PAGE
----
A gate crasher would not have stood a chance against the armour-plated glass and steel mesh curtains surrounding the lower floors, concealed cameras, a fleet of 30 security guards headed by Supervisor Peter Bible, from Melbourne, and more than 60 Tasmanian police guarding the entrances.
The casino includes a 21-storey, 195-bedroom hotel tower with 21 suites, the gaming room, a penthouse, revolving restaurant, a cabaret (night club), a grill room, an indoor heated pool, tennis courts on the waterfront, squash courts, sauna bath and massage room and shopping arcades.
No fortress could be better protected than the casino.
Ceilings in the entrance foyer, the cabaret-restaurant and the casino (gaming room) are covered with concealed cameras.
The concave entrance doors of double reinforced, laminated, tinted glass are operated by electronic “eyes.”
Visitors must pass through a circular lobby, enclosed on two sides by the automatic doors, which are also set with several micro-cameras concealed in the glass and chrome.
A switch inside the building can freeze the doors in locked position instantly.
The two French and four American roulette tables cost $3,000 each.
There are also two dice (craps) tables, eight vingtet-un (black jack) tables, one punto banco table and one chemin-de-fer.
No provision has been made for baccarat, a long-time, if illegal, favourite with Australians.
Tables for punto banco and chemin-de-fer, known as the elite of gambling games, are set in a sunken gazebo at one corner of the casino, divided from the larger area by gold arches.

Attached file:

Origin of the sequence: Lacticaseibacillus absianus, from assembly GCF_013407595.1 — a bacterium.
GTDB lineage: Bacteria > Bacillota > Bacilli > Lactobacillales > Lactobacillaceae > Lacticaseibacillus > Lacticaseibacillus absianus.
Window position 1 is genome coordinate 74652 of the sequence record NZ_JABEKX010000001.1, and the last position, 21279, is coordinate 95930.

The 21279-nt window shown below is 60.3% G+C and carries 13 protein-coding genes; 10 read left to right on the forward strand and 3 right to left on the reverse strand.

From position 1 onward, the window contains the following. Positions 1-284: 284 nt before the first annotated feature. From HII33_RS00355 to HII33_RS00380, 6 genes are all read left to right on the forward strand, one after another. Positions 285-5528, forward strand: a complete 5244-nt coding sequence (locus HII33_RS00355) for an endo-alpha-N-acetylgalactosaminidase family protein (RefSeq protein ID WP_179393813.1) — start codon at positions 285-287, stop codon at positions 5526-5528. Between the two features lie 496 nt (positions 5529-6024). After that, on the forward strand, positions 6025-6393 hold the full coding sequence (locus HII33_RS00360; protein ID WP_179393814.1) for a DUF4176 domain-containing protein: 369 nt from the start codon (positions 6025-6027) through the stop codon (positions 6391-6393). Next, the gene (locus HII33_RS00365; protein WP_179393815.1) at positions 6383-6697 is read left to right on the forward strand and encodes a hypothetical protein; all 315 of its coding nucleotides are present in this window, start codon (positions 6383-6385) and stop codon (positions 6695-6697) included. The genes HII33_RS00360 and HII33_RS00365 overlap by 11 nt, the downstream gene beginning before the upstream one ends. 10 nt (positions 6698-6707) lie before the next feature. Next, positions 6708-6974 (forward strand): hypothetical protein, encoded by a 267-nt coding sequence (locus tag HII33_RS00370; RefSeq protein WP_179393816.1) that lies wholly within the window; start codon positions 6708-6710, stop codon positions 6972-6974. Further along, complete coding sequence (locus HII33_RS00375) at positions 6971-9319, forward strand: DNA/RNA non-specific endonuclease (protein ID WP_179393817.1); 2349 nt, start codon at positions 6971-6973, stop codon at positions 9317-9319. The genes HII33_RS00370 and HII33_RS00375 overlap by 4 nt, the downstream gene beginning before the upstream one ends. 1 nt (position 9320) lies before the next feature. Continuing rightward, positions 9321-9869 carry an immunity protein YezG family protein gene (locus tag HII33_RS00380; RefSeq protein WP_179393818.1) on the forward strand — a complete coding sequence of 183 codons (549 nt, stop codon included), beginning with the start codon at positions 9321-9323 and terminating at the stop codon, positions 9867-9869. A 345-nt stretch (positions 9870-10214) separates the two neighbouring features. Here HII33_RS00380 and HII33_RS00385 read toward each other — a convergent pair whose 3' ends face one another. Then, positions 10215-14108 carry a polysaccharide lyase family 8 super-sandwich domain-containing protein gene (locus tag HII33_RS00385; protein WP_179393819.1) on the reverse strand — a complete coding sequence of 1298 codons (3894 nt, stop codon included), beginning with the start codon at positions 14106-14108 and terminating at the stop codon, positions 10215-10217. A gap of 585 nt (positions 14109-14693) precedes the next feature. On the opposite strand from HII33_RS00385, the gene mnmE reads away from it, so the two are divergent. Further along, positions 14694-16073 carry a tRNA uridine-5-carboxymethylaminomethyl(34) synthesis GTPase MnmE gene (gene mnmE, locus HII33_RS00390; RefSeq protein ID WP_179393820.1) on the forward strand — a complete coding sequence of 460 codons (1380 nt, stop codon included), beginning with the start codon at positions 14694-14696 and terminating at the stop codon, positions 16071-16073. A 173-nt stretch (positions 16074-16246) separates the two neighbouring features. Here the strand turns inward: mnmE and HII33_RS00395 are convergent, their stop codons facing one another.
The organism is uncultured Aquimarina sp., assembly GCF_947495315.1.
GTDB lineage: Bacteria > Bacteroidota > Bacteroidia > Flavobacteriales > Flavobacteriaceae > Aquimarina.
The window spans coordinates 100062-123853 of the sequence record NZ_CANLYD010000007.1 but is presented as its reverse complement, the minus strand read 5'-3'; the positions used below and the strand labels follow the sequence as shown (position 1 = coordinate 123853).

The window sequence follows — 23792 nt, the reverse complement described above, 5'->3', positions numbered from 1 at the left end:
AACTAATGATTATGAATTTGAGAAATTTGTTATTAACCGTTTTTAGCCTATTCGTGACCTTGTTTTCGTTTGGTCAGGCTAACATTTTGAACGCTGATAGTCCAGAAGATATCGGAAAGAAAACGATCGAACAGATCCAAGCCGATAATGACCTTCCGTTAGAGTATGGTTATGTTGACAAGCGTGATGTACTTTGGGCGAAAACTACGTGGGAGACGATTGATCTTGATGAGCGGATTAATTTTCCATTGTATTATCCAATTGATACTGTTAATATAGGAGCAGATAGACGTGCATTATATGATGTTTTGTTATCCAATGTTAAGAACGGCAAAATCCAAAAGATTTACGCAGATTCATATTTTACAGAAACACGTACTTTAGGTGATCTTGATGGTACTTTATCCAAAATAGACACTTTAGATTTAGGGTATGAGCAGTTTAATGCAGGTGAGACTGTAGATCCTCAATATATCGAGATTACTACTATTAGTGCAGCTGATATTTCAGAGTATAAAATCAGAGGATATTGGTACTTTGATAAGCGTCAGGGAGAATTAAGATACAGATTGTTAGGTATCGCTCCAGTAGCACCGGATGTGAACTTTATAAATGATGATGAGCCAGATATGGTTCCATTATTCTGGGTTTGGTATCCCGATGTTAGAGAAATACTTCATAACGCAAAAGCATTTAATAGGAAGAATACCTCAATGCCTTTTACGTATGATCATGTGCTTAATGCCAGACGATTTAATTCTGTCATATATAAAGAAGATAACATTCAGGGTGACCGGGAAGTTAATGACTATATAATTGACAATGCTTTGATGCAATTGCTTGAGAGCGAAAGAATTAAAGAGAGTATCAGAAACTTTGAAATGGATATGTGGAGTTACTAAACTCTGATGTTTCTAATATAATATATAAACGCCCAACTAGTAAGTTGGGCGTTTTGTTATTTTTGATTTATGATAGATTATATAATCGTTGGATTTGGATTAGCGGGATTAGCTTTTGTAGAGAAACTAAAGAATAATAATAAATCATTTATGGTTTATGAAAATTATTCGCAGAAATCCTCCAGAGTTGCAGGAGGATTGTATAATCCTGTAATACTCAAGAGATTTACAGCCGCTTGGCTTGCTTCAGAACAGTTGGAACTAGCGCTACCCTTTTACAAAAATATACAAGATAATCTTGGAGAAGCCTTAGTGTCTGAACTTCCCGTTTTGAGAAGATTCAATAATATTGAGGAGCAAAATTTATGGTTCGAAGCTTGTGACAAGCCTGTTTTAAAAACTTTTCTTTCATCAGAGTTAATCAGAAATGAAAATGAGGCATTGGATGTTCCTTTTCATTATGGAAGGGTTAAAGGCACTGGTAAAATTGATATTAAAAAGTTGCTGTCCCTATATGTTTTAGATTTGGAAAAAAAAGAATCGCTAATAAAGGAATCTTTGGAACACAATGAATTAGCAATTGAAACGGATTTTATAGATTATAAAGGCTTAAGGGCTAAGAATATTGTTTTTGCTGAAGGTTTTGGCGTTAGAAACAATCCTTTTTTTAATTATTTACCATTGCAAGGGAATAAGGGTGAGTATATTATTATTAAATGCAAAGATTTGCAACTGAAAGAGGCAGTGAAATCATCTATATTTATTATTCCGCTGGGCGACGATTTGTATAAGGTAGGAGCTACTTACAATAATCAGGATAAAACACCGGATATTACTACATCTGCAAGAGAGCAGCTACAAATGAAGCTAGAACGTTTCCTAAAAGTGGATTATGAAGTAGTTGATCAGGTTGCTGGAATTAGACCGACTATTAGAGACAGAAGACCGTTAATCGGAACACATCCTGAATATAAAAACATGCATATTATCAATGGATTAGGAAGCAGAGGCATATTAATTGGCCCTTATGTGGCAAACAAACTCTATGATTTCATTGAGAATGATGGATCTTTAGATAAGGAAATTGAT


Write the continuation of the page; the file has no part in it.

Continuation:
It is enclosed by a canopy of red velvet and lit by a 2-ton antique chandelier from the old Menzies Hotel, Melbourne.
Last night Mr Reece started the gambling with a modest $10 investment.
He made his bets on the French roulette table at a “dry run” when a reception was held for parliamentarians and VIPs.
“I was winning $260 at one stage,” Mr Reece said, “but I finished up losing my $10.
A day of festivities preceded the gala opening.
Some of the events which boosted the carnival atmosphere were:
- The Royal Hobart Regatta with canoeing, sailing, yachting and rowing events.
- Parades through the streets.
- A beauty contest.
- A bath tub derby.
- Band displays.
- Water safety display.
- Bell ringing.
While guests were taken on inspection tours by hostesses, the chairman of directors of Federal Pacific Hotels, Mr G. Farrell, entertained a small party of VIPs at lunch.
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